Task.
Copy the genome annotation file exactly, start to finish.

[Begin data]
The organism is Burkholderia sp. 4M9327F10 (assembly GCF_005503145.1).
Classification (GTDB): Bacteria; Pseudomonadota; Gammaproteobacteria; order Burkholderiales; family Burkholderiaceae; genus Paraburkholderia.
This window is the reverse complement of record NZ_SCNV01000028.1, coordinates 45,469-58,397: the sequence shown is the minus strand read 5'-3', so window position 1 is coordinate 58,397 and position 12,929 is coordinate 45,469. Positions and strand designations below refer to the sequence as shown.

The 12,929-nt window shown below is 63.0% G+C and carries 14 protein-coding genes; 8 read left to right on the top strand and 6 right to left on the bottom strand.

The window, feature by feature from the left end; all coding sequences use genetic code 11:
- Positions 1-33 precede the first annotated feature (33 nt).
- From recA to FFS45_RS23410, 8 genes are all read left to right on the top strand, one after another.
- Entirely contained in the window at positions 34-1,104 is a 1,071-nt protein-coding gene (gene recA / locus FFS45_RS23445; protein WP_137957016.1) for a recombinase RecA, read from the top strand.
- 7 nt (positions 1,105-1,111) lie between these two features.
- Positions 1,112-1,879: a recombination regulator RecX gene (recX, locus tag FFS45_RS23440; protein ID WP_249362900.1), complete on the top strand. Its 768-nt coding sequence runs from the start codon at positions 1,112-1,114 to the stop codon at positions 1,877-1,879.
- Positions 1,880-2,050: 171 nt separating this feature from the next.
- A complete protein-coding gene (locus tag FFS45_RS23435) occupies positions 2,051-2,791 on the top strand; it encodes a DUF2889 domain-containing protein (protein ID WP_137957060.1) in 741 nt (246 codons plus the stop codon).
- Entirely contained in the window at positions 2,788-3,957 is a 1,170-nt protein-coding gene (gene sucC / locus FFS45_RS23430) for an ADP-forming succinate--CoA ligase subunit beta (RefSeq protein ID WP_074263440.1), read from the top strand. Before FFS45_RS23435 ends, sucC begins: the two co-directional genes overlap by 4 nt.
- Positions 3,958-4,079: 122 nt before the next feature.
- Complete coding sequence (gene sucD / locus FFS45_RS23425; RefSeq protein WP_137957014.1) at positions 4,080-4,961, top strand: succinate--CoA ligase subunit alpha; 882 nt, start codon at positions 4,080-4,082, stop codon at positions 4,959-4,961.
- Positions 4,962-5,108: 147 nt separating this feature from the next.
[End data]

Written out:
The organism is Burkholderia sp. 4M9327F10 (assembly GCF_005503145.1).
Classification (GTDB): Bacteria; Pseudomonadota; Gammaproteobacteria; order Burkholderiales; family Burkholderiaceae; genus Paraburkholderia.
This window is the reverse complement of record NZ_SCNV01000028.1, coordinates 45,469-58,397: the sequence shown is the minus strand read 5'-3', so window position 1 is coordinate 58,397 and position 12,929 is coordinate 45,469. Positions and strand designations below refer to the sequence as shown.

The 12,929-nt window shown below is 63.0% G+C and carries 14 protein-coding genes; 8 read left to right on the top strand and 6 right to left on the bottom strand.

The window, feature by feature from the left end; all coding sequences use genetic code 11:
- Positions 1-33 precede the first annotated feature (33 nt).
- From recA to FFS45_RS23410, 8 genes are all read left to right on the top strand, one after another.
- Entirely contained in the window at positions 34-1,104 is a 1,071-nt protein-coding gene (gene recA / locus FFS45_RS23445; protein WP_137957016.1) for a recombinase RecA, read from the top strand.
- 7 nt (positions 1,105-1,111) lie between these two features.
- Positions 1,112-1,879: a recombination regulator RecX gene (recX, locus tag FFS45_RS23440; protein ID WP_249362900.1), complete on the top strand. Its 768-nt coding sequence runs from the start codon at positions 1,112-1,114 to the stop codon at positions 1,877-1,879.
- Positions 1,880-2,050: 171 nt separating this feature from the next.
- A complete protein-coding gene (locus tag FFS45_RS23435) occupies positions 2,051-2,791 on the top strand; it encodes a DUF2889 domain-containing protein (protein ID WP_137957060.1) in 741 nt (246 codons plus the stop codon).
- Entirely contained in the window at positions 2,788-3,957 is a 1,170-nt protein-coding gene (gene sucC / locus FFS45_RS23430) for an ADP-forming succinate--CoA ligase subunit beta (RefSeq protein ID WP_074263440.1), read from the top strand. Before FFS45_RS23435 ends, sucC begins: the two co-directional genes overlap by 4 nt.
- Positions 3,958-4,079: 122 nt before the next feature.
- Complete coding sequence (gene sucD / locus FFS45_RS23425; RefSeq protein WP_137957014.1) at positions 4,080-4,961, top strand: succinate--CoA ligase subunit alpha; 882 nt, start codon at positions 4,080-4,082, stop codon at positions 4,959-4,961.
- Positions 4,962-5,108: 147 nt separating this feature from the next.